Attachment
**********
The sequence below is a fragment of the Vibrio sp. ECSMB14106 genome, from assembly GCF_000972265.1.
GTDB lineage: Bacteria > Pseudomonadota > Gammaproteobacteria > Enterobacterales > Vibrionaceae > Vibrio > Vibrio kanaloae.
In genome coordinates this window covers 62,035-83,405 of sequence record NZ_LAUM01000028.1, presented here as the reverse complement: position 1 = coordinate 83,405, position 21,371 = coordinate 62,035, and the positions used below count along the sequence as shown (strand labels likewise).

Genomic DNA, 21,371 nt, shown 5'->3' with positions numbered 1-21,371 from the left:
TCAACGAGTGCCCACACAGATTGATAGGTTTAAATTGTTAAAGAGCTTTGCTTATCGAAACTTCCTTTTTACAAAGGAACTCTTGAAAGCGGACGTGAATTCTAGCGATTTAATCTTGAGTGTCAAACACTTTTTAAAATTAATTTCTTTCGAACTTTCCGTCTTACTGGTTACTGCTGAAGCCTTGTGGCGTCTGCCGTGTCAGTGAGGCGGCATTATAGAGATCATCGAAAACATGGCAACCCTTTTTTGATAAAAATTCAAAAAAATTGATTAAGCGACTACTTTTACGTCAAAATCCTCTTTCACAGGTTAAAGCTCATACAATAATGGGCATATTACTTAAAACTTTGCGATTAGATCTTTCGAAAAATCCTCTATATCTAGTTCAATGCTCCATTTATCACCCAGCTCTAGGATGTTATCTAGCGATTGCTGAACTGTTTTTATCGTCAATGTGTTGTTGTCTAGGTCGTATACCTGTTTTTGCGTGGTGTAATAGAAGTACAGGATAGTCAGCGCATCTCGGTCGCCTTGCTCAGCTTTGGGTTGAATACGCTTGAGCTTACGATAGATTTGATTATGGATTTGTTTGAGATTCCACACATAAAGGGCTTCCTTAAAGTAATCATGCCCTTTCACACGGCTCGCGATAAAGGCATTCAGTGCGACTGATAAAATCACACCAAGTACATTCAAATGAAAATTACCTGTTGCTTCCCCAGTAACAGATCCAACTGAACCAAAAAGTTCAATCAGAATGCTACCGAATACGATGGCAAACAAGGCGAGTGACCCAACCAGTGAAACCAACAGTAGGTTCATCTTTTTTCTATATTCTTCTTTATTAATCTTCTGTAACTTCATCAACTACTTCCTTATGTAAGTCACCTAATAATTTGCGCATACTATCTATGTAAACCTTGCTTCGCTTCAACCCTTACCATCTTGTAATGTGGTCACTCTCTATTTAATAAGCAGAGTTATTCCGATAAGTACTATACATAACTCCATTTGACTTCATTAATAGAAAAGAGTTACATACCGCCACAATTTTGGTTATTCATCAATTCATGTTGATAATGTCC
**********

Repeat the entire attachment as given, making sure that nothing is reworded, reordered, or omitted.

The sequence below is a fragment of the Vibrio sp. ECSMB14106 genome, from assembly GCF_000972265.1.
GTDB lineage: Bacteria > Pseudomonadota > Gammaproteobacteria > Enterobacterales > Vibrionaceae > Vibrio > Vibrio kanaloae.
In genome coordinates this window covers 62,035-83,405 of sequence record NZ_LAUM01000028.1, presented here as the reverse complement: position 1 = coordinate 83,405, position 21,371 = coordinate 62,035, and the positions used below count along the sequence as shown (strand labels likewise).

Genomic DNA, 21,371 nt, shown 5'->3' with positions numbered 1-21,371 from the left:
TCAACGAGTGCCCACACAGATTGATAGGTTTAAATTGTTAAAGAGCTTTGCTTATCGAAACTTCCTTTTTACAAAGGAACTCTTGAAAGCGGACGTGAATTCTAGCGATTTAATCTTGAGTGTCAAACACTTTTTAAAATTAATTTCTTTCGAACTTTCCGTCTTACTGGTTACTGCTGAAGCCTTGTGGCGTCTGCCGTGTCAGTGAGGCGGCATTATAGAGATCATCGAAAACATGGCAACCCTTTTTTGATAAAAATTCAAAAAAATTGATTAAGCGACTACTTTTACGTCAAAATCCTCTTTCACAGGTTAAAGCTCATACAATAATGGGCATATTACTTAAAACTTTGCGATTAGATCTTTCGAAAAATCCTCTATATCTAGTTCAATGCTCCATTTATCACCCAGCTCTAGGATGTTATCTAGCGATTGCTGAACTGTTTTTATCGTCAATGTGTTGTTGTCTAGGTCGTATACCTGTTTTTGCGTGGTGTAATAGAAGTACAGGATAGTCAGCGCATCTCGGTCGCCTTGCTCAGCTTTGGGTTGAATACGCTTGAGCTTACGATAGATTTGATTATGGATTTGTTTGAGATTCCACACATAAAGGGCTTCCTTAAAGTAATCATGCCCTTTCACACGGCTCGCGATAAAGGCATTCAGTGCGACTGATAAAATCACACCAAGTACATTCAAATGAAAATTACCTGTTGCTTCCCCAGTAACAGATCCAACTGAACCAAAAAGTTCAATCAGAATGCTACCGAATACGATGGCAAACAAGGCGAGTGACCCAACCAGTGAAACCAACAGTAGGTTCATCTTTTTTCTATATTCTTCTTTATTAATCTTCTGTAACTTCATCAACTACTTCCTTATGTAAGTCACCTAATAATTTGCGCATACTATCTATGTAAACCTTGCTTCGCTTCAACCCTTACCATCTTGTAATGTGGTCACTCTCTATTTAATAAGCAGAGTTATTCCGATAAGTACTATACATAACTCCATTTGACTTCATTAATAGAAAAGAGTTACATACCGCCACAATTTTGGTTATTCATCAATTCATGTTGATAATGTCC